Thursday 13 November 2008

Football Manager Lifetimes

I put this story together for Plus - I'll be writing their new regular Sports Column, which will focus on maths and sport. For more maths stories on sport, see previous Plus stories tagged with sport. And for more on this particular story, see it as published in The Plus Sports Page: Power Trip

Being the manager of a Premier League football club may seem like one of the most glamorous jobs in the world — with the fame comes fortune and the opportunity to travel (well, to Hull, Wigan and Portsmouth anyway). However, as far as job security goes, football managers live on the edge. Their terms can be terminated almost on a whim by their club's owner, and they live and die by their team's results.

It would seem that there is no way to predict how long their tenures will be. However, a collection of researchers from the UK, Singapore and the US have found that there may be a strong mathematical trend underlying how long football managers stay in their jobs.

Toke S. Aidt, Bernard Leong, William C. Saslaw and Daniel Sgroi found that the distribution of tenure lengths for managers of sporting teams in many countries obey power laws. Power laws are fascinating because they arise in a surprisingly large number of naturally occurring phenomena, such as the size of cities, stock market returns, cook book ingredients and even how many times certain words are used in long books.

A power law has the form

\[ y = ax^ b, \]

where x and y are variables and a and b are constants. The exponent b is usually negative, so y decreases as x increases. In the case of football managers, the researchers found that

\[ n=a(t+1)^ b, \]

where t is the length of a football manager's career and n is the number of managers dismissed at that time of their career. The actual values of the constants a and b vary from country to country and league to league, with the exponent b lying somewhere between -2 and -3 in all cases.

To derive this formula, the authors plotted tenure lengths of real managers against their time of dismissal and then set out to find the curve that best describes the data. In fact, to make things easier, they looked at logarithms, which turn a curve of this form into the straight line

\[ ln(n) = ln(a) + bln (t+1). \]

For tenures greater than one year, they found that in the English Premier League, football leagues across Europe, and American football and baseball competitions, there is a straight line of this form that fits the data. Moreover, the fit is statistically significant, that is, it’s not just due to chance.

The following graph is for English Premier League managers between 1874 and 2005.

A plot of the logarithm of managers' careers against number of managers dismissed

The logarithm of the length of managers' career plotted against the logarithm of the number of managers dismissed at that time of their career. The data can be approximated by a straight line and the fit is statistically significant. The data come from the English Premier League between 1874 and 2005.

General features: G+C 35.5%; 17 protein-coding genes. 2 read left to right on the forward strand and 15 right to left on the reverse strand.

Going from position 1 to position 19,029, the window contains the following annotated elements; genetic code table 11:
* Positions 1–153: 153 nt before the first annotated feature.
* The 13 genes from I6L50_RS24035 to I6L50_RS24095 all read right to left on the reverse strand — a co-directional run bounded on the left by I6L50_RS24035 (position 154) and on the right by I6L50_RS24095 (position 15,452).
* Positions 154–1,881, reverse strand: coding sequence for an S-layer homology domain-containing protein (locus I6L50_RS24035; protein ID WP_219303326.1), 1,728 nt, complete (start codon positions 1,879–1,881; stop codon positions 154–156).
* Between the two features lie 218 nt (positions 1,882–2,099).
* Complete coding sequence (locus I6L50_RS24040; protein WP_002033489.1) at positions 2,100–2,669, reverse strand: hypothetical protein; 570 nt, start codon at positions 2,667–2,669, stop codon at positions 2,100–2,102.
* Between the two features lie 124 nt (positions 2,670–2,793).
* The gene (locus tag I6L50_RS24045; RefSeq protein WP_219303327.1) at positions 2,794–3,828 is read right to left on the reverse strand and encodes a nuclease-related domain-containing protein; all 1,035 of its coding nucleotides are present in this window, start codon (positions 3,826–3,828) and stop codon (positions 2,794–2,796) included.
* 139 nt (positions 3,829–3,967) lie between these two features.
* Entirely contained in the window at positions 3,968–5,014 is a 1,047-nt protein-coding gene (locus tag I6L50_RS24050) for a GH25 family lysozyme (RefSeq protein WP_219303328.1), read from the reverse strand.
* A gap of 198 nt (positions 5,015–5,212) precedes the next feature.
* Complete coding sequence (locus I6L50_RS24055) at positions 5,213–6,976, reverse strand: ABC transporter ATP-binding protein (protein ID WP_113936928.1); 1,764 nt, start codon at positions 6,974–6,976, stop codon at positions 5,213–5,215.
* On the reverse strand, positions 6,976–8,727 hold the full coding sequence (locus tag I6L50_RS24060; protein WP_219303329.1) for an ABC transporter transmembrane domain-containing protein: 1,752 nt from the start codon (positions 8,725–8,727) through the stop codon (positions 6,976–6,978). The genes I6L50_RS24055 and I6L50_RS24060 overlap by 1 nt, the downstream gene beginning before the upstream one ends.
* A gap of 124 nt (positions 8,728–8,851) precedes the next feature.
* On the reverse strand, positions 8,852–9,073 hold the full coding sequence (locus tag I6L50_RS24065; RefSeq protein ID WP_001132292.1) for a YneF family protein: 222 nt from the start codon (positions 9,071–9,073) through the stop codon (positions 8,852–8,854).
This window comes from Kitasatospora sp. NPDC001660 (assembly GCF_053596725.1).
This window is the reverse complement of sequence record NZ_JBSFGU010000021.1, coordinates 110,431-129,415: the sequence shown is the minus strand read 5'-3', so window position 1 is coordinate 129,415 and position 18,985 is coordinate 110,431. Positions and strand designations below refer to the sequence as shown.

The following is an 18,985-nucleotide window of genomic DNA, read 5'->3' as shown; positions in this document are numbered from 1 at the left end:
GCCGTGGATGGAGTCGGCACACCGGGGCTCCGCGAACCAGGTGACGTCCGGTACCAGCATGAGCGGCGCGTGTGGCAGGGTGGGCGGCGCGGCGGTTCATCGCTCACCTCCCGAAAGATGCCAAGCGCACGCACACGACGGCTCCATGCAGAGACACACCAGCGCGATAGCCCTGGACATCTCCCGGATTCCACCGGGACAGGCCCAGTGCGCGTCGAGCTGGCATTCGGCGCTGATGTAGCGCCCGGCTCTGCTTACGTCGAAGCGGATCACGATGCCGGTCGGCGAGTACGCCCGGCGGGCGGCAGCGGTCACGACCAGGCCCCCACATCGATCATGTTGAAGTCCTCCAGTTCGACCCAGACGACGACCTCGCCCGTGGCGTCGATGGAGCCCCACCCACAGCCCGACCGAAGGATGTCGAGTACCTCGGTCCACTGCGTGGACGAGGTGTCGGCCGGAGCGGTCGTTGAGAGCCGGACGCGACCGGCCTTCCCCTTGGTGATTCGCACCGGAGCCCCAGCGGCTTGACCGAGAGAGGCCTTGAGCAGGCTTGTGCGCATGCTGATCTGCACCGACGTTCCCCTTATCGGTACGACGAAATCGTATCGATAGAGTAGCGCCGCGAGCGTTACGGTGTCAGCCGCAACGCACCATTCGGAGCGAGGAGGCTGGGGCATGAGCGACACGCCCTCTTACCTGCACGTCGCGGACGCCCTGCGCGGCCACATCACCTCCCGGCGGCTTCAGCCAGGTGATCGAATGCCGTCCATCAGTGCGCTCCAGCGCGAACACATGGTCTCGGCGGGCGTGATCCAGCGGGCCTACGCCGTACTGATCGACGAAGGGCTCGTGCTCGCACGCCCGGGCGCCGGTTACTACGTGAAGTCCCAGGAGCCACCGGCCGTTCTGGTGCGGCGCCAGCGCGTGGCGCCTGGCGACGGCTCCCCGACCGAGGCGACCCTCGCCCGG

But what does all this mean?

As we mentioned earlier, power laws are compelling as they can emerge from simple mathematical rules — the power law is often a macroscopic outcome of microscopic interactions between the players in the system (in this case football managers, the team, club owners and fans, etc). In fact, power laws are often seen as the signature of complexity. In the 1980s scientists found that there are dynamical systems based on simple rules which, through self-organisation, bring themselves into extremely sensitive states, where even the smallest change can cause wide-ranging and unpredictable chain reactions.

An often quoted example of this phenomenon involves a pile of sand. When you sprinkle sand on a table, a pile will build up and after a while reach a maximal slope: any additional grain of sand will cause avalanches whose number and size are impossible to predict. Such a sensitive state is called a critical state and this behaviour is called self-organised criticality. It is an interesting phenomenon, because it may explain "spontaneous" emergence of complexity in nature, which is not a result of someone forcing the system.

When a system has reached a critical state through self-organisation, it can often be described by power laws. In our sand example, the size distribution of the avalanches follows a power law. Power laws reflect complexity because they are similar on all scales. Suppose that the number n of avalanches of size s is described by the power law

\[ n=as^ b, \]

for some constants a and b. Now multiply s by a large number c, so you're now looking at large avalanches. These then follow the power law

\[ n=ac^ bs^ b, \]

which, apart from the constants involved, is essentially the same as that for smaller avalanches - the same type of behaviour occurs on all scales.

Given that the power law highlights the fact that there is something interesting going on, the researchers set out to find out what it was. What are the simple rules of football management that govern this system, and is there self-organised criticality?